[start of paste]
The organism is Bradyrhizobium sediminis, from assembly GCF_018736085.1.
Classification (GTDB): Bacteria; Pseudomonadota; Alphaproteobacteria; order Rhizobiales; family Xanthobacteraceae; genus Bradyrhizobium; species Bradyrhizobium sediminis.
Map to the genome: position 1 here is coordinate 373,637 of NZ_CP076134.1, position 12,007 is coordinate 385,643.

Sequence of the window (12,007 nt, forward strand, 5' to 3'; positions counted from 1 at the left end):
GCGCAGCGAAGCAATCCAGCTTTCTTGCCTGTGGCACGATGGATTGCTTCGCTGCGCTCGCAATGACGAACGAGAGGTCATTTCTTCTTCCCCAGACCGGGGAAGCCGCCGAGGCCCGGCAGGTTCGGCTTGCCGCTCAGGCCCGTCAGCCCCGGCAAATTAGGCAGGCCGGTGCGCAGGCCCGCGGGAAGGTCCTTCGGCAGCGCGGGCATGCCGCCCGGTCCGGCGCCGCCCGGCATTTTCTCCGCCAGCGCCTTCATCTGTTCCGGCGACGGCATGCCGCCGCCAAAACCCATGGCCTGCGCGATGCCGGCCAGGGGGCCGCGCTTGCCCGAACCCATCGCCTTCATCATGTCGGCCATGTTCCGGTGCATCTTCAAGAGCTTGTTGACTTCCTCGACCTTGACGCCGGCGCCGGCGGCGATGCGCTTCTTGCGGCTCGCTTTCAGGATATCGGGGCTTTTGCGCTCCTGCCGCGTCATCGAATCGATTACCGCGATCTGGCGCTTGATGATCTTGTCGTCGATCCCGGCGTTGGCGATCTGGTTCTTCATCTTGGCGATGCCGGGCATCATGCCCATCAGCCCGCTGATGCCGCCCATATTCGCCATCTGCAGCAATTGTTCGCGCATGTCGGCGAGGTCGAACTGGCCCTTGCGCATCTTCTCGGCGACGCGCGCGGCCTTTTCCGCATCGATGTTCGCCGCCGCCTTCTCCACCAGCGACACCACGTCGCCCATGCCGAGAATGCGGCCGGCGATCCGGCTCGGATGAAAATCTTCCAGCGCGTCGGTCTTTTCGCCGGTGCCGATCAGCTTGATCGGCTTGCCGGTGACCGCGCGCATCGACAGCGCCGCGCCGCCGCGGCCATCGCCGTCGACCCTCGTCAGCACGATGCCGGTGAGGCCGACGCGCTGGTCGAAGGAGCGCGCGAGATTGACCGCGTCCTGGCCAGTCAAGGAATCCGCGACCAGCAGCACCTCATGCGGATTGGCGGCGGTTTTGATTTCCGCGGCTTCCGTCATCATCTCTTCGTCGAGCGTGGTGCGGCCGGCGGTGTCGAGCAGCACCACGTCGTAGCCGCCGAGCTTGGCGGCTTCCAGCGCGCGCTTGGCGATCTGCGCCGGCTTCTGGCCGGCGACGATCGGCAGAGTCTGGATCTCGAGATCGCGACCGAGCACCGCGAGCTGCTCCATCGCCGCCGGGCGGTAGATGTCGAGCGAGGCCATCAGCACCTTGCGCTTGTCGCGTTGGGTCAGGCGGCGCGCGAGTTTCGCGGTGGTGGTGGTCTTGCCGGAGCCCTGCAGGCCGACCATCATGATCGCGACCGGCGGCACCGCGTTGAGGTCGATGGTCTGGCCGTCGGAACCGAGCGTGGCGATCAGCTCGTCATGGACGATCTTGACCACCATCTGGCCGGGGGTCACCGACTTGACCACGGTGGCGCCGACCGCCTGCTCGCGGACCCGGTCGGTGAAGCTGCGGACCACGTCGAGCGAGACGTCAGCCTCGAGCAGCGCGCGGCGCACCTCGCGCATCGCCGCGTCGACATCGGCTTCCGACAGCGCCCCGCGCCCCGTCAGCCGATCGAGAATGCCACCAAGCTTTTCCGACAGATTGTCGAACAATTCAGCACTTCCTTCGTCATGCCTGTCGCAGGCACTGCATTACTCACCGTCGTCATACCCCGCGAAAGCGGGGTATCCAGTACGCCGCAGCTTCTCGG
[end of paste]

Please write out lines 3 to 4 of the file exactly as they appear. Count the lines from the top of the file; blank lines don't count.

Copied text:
Map to the genome: position 1 here is coordinate 373,637 of NZ_CP076134.1, position 12,007 is coordinate 385,643.

Sequence of the window (12,007 nt, forward strand, 5' to 3'; positions counted from 1 at the left end):